The first conversation Aaron Hughes and I had about art and war was around seven years ago -- about the modern dance class at Tufts University, of all things. Many classes were being cancelled for something called Walkout on War Day to protest the war in Iraq, and after much discussion about how, or if, to respond, the students decided to make a dance about war.
So on one of those gentle, spring days that make you glad you live in New England, they climbed the steps to the plaza in front of the library, where two other students were droning the names of American and Iraqi war dead. As the dancers assembled in five rows of four each, their faces went mask-like and solemn. In slow motion, they began to march: a knee raised to an unnatural angle, a wrist floating to shoulder height before billowing down in a graceful arc. Then, signaled by an invisible cue, the first row fell soundlessly to the pavement as the second row stepped over them and marched on. A minute later, the second row fell and lay there as the third marched over them, only to fall too, then the fourth, and the fifth, until everyone lay heaped on he ground in postures of death.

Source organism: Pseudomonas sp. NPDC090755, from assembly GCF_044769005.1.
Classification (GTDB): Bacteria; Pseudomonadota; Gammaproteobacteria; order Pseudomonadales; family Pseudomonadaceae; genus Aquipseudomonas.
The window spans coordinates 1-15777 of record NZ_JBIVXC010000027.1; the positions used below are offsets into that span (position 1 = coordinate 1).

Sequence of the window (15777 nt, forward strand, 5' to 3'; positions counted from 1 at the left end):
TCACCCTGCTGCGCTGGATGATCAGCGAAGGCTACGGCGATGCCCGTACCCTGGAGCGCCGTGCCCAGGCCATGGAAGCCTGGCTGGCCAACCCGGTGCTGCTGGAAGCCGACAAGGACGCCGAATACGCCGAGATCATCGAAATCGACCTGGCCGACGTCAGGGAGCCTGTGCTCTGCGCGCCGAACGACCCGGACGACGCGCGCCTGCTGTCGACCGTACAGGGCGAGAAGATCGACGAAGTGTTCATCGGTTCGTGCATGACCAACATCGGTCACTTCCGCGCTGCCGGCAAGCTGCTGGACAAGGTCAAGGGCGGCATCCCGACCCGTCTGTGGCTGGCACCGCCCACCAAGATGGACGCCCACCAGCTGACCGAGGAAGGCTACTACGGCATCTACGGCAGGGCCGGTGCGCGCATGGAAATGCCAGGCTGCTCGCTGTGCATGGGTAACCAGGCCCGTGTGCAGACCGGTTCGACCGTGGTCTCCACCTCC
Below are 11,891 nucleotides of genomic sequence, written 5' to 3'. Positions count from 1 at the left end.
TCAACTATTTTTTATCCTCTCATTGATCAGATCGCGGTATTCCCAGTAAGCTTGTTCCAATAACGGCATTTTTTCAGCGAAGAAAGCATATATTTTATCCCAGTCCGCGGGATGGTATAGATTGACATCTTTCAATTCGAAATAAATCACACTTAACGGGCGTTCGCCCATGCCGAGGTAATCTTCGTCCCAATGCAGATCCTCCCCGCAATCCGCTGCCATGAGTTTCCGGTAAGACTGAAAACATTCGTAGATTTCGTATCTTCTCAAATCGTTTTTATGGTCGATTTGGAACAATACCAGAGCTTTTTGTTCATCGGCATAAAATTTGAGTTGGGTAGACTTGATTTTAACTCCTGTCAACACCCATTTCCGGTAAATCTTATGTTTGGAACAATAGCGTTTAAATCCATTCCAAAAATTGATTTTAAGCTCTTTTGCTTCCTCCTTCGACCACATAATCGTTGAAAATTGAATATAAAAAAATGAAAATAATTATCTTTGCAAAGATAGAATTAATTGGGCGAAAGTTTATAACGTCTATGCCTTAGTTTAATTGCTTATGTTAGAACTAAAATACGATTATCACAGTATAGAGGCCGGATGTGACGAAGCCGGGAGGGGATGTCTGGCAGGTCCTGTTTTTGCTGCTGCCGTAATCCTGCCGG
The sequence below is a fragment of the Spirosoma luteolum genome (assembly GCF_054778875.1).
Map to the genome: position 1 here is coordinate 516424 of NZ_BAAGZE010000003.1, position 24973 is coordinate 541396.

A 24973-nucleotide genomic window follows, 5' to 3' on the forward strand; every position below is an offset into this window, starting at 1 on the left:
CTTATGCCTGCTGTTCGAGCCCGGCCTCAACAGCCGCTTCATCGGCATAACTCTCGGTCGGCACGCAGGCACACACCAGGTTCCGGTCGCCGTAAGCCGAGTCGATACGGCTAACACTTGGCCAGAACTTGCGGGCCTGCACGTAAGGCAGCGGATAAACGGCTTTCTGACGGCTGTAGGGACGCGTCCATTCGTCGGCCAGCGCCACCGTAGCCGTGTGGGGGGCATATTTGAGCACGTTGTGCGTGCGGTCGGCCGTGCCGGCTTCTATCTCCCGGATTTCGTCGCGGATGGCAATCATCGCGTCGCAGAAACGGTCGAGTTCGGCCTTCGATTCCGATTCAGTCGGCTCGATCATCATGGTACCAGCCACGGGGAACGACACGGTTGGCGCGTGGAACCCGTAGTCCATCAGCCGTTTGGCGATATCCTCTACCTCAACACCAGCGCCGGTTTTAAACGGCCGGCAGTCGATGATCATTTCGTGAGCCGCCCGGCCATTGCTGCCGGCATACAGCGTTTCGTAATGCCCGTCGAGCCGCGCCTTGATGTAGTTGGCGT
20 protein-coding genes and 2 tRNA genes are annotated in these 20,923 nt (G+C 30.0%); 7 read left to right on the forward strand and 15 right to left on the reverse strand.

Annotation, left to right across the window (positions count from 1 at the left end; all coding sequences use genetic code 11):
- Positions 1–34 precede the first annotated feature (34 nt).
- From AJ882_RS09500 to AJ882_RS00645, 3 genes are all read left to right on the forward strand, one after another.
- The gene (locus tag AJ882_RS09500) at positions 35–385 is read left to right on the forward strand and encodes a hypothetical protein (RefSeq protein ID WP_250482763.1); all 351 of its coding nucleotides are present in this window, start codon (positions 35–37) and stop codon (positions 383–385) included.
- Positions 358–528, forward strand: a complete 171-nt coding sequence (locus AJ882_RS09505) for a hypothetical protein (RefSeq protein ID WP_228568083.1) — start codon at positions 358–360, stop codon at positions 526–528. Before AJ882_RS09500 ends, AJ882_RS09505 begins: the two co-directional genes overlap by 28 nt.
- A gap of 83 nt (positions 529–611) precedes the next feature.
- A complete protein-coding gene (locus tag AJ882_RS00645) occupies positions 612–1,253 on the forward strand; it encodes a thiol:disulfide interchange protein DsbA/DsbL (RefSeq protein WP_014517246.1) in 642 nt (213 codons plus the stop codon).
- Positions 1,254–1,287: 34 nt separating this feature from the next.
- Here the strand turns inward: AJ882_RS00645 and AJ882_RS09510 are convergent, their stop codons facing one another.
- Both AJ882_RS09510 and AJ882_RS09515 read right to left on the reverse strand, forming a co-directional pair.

No one walking by stopped to look.
As the dancers got up, dusted themselves off, and headed back down the steps, I asked a kid in the class why he thought nobody even paused to watch. Wouldn't he stop if he saw something like that? I mean, it was nice dancing, if nothing else. Yeah, he said, he'd probably stop because he liked theater, but the other part, the politics or statement or agitation, that turned a lot of students off. They felt scolded or didn't want to get pegged as a tiresome "antiwar activist."
Made sense; who wants to be reduced to one note? But it still bugged me and I kept telling the story, hoping someone would help me figure out why it was so easy to ignore what I thought was a pretty potent piece of art and protest.
Finally, I told it to Hughes, an Iraq veteran and peace activist, who was then an art student in Chicago. He answered easily, as if acing an exam. Public protests are most effective when people don't know how to deal with them, he said, when they surprise us out of our assumptions and create a kind of mental itch that can only be scratched by digging deeper and deeper. "People respond to thoughts they can actually own," he concluded.